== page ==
The results presented by Dr. Fizazi during the Plenary Session represented the first planned interim analysis, which because of the positive findings, he said now becomes the final analysis. After a median follow-up of 30.4 months, the OS endpoint was met, with a significant reduction in the risk of death with abiraterone and prednisone. The median OS with ADT and placebo was 34.7 months, but was not yet reached in the abiraterone group (HR 0.62, 95% CI [0.51, 0.76]; p < 0.0001). The OS rate at 3 years was 66% with abiraterone and prednisone, and 49% without.
rPFS improved with abiraterone as well. The median rPFS in the control group was 14.8 months compared with 33.0 months with abiraterone (HR 0.47, 95% CI [0.39, 0.55]; p < 0.0001).
All secondary endpoints of the trial were also met. The addition of abiraterone improved time to PSA progression (HR 0.30, 95% CI [0.26, 0.35]; p < 0.0001); time to pain progression (HR 0.70 [0.58, 0.83]; p < 0.0001); time to next symptomatic skeletal event (HR 0.70, 95% CI [0.54, 0.92]; p = 0.0086); time to chemotherapy (HR 0.44, 95% [0.35, 0.56]; p < 0.0001); and time to subsequent prostate cancer therapy (HR 0.42, 95% CI [0.35, 0.50]; p < 0.0001).
Notably, more patients in the control arm received subsequent life-prolonging therapy (52%) than in the abiraterone arm (40%). This suggests that the survival benefit seen with abiraterone plus prednisone is related to the study drug rather than to drugs used after progression.
“The safety profile of ADT with the abiraterone plus prednisone combination was similar to what was previously reported,” Dr. Fizazi said. Grade 3/4 hypertension was more common with abiraterone (20% vs. 10.2%), as was hypokalemia (10.8% vs. 1.2%), and increased alanine transaminase (5.3% vs. 1.0%). Adverse events leading to treatment discontinuation were relatively infrequent, at 12% with abiraterone and 10% in the control group; only two patients discontinued abiraterone because of hypokalemia. During the Press Briefing, Dr. Fizazi suggested caution when considering this therapy in men at increased cardiac risk.
“In my opinion, this finding supports the fact that adding abiraterone and prednisone to castration should now be considered as the new standard of care for these men with high-risk, newly diagnosed metastatic prostate cancer,” Dr. Fizazi concluded. Results of both STAMPEDE and LATITUDE were published immediately following the Plenary Session in the New England Journal of Medicine.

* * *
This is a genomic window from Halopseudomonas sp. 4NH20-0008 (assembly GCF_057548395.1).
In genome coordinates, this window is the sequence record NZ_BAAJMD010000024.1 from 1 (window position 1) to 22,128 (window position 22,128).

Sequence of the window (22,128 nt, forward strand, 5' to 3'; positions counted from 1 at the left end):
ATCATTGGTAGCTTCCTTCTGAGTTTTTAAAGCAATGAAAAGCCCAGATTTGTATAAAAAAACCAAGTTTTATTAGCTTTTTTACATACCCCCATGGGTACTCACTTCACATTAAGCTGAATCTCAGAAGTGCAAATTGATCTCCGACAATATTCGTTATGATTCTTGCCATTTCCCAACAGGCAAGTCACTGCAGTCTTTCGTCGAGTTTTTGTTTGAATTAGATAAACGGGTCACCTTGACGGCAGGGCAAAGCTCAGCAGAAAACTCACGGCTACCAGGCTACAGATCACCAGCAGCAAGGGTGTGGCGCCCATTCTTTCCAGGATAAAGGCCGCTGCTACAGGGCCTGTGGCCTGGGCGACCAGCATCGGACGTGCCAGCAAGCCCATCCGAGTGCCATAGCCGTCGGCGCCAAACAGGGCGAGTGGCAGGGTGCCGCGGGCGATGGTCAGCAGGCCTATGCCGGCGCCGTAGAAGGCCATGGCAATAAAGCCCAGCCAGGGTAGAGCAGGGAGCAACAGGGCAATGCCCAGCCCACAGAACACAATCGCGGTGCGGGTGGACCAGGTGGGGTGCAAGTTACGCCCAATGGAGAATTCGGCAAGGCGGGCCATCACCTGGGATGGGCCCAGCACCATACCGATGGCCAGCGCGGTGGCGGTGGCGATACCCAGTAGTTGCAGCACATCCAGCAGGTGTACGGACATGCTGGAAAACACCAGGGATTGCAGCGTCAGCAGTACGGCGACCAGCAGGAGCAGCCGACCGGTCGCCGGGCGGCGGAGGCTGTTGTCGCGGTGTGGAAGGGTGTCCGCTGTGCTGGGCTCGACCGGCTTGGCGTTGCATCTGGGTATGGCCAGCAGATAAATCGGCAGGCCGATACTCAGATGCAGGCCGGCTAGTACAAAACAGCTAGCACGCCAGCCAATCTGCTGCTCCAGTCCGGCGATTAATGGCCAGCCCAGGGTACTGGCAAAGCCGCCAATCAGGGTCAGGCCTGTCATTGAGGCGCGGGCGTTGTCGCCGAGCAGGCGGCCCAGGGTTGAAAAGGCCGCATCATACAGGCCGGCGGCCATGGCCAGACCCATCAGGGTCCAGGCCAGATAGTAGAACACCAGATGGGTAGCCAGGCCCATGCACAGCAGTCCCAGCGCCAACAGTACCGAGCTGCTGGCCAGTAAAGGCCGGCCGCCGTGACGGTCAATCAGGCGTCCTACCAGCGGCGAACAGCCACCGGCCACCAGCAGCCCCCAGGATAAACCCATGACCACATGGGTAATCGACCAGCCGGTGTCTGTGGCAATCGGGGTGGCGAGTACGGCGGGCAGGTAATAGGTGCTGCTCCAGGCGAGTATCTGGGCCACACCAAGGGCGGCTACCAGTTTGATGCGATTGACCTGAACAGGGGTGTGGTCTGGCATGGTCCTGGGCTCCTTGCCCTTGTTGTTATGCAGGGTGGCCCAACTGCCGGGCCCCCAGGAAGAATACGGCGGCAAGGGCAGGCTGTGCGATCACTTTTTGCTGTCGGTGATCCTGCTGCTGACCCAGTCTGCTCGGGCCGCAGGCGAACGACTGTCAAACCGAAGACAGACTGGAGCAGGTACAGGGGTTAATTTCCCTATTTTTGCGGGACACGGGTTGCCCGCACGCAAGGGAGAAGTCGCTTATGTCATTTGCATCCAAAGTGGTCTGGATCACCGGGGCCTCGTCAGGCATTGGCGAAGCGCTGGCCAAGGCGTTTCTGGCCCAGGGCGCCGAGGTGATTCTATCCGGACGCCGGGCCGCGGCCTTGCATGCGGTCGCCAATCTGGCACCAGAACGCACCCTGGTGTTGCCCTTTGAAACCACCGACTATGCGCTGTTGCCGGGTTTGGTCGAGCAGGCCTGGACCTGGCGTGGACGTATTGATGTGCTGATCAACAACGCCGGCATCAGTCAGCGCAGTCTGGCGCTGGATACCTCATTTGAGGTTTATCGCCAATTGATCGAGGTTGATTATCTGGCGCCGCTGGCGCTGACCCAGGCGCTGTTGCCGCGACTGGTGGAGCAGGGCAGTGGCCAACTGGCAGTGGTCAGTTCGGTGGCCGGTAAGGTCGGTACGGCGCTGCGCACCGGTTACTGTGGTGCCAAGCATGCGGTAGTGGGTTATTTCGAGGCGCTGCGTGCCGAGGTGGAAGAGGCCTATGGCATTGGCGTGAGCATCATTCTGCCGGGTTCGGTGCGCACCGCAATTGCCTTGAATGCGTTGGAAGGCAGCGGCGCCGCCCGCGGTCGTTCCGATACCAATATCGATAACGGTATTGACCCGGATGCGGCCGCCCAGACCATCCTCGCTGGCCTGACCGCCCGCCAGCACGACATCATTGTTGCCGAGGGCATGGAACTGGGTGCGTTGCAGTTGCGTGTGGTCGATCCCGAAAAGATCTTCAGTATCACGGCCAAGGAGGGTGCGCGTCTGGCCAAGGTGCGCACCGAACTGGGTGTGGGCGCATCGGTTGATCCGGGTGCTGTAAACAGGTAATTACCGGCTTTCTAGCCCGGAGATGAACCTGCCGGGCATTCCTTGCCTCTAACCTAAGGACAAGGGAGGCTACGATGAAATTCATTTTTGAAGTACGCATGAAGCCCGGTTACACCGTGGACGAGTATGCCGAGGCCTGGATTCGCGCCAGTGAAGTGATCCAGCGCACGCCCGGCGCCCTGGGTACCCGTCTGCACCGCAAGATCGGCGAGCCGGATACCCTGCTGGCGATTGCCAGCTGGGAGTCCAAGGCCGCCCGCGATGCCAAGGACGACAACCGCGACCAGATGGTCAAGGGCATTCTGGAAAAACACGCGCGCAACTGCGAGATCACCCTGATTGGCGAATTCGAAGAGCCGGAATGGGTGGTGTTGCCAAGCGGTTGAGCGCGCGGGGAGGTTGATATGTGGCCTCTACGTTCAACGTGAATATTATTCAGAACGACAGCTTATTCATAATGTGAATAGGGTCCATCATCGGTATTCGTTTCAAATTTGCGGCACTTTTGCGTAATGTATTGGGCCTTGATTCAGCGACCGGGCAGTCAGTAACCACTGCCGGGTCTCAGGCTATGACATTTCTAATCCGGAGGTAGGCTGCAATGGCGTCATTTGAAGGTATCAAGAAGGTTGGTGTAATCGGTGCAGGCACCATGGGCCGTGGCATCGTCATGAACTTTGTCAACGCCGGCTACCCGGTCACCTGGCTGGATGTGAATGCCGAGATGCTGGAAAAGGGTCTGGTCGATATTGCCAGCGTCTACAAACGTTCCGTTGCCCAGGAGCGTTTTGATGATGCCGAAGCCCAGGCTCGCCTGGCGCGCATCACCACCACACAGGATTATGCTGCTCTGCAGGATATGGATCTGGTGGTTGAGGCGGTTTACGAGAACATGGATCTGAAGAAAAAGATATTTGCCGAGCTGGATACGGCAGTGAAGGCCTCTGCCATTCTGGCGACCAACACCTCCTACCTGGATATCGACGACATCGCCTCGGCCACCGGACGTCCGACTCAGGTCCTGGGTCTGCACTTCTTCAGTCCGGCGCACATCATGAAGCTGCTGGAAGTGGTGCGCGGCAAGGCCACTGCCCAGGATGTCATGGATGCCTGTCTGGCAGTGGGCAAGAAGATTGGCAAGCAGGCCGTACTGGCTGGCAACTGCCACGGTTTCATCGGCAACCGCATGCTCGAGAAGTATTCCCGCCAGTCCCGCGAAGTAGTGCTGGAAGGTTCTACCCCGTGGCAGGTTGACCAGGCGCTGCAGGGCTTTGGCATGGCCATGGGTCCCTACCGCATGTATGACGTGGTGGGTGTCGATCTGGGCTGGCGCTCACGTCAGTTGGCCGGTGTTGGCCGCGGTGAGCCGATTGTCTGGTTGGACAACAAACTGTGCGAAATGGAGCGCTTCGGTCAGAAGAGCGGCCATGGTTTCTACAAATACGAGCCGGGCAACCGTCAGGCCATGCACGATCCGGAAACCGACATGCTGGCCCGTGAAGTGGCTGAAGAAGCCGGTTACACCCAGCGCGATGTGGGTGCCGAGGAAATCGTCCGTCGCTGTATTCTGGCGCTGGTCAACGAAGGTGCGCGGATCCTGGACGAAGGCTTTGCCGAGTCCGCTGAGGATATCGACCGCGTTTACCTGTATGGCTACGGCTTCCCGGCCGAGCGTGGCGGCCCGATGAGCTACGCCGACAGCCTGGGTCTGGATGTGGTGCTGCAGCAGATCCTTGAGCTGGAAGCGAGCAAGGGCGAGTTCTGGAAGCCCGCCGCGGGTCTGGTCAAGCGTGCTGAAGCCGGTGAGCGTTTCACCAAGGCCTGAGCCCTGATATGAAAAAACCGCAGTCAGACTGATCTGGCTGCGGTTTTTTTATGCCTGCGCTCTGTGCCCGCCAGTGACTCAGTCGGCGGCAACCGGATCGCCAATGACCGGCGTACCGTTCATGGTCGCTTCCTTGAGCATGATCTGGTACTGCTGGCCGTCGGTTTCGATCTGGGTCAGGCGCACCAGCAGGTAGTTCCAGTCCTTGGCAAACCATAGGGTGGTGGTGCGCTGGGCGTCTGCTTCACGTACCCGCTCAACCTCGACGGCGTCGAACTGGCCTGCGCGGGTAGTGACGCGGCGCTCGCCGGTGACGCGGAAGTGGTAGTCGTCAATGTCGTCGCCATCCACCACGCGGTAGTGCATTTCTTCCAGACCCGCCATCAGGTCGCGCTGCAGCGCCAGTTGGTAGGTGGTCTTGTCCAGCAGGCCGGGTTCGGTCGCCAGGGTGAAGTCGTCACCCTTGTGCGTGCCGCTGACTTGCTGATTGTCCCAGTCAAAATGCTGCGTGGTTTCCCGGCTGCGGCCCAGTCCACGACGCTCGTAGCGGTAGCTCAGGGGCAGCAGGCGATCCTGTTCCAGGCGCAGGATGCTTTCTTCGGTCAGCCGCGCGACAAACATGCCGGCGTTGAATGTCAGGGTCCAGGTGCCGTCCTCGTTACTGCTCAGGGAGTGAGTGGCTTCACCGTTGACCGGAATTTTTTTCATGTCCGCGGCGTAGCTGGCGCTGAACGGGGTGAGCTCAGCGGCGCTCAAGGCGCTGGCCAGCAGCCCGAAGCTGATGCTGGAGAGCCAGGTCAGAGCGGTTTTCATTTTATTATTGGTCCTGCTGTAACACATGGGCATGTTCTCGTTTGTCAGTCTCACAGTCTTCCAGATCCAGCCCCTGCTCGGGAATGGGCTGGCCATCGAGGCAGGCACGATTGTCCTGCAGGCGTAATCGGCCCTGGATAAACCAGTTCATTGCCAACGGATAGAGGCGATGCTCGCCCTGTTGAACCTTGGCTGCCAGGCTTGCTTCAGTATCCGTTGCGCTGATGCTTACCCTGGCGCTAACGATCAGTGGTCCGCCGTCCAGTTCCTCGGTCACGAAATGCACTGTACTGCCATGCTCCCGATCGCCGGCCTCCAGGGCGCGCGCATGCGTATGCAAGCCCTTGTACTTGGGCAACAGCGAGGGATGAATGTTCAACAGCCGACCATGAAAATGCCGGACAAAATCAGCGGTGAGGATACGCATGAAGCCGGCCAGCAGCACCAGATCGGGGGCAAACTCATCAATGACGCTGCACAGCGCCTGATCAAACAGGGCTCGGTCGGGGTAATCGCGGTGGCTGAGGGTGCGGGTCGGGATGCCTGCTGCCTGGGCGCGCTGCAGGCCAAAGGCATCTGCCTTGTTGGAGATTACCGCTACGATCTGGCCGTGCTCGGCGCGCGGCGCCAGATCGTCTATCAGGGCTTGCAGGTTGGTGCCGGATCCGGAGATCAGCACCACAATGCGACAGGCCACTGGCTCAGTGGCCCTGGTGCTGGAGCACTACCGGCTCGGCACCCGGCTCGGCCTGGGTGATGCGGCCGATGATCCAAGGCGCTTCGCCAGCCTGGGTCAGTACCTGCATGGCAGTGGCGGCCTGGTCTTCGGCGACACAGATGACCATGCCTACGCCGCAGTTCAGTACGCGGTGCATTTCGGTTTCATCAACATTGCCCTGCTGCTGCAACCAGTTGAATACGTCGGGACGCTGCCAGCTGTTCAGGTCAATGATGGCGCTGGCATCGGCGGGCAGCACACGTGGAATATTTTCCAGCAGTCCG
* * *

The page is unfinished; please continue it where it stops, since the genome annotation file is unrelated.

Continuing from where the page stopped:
Dr. Eric J. Small discusses LBA3.
“Abiraterone brings the same or greater level of effectiveness against prostate cancer with far fewer side effects [than chemotherapy],” Sumanta K. Pal, MD, of City of Hope Comprehensive Cancer Center, said during the Press Briefing about the LATITUDE trial. “These data should immediately reshape our treatment algorithms for prostate cancer, and abiraterone with conventional hormone therapy should become a new standard of care for men with high-risk metastatic prostate cancer.” He noted the advantages that this therapy has over other options. The CHAARTED study and an earlier report of the STAMPEDE trial, published in 2015 and 2016, respectively, showed that adding chemotherapy to ADT offered a survival benefit, but chemotherapy carries significant risk of toxicity.
Eric J. Small, MD, FASCO, of the University of California, San Francisco, was the discussant for the LATITUDE study during the Plenary Session. He agreed that this was a “profoundly positive study,” though it may be more appropriate to compare the abiraterone regimen with ADT plus docetaxel. LATITUDE was fully accrued before the CHAARTED and other results were reported, so this comparison was appropriate given the available information.
Dr. Small also pointed out that there is no biologically plausible reason that the impact of adding abiraterone to ADT would be dependent on the risk criteria used in LATITUDE, and that there may be a benefit to testing the therapy in all patients with metastatic prostate cancer.
All the discussants commented that further investigation, such as a head-to-head comparison, is now needed to determine if ADT plus abiraterone provides similar or greater benefits compared with ADT plus docetaxel, and whether chemotherapy will still play a role in this setting for selected patients.
–Tim Donald, ELS, and Dave Levitan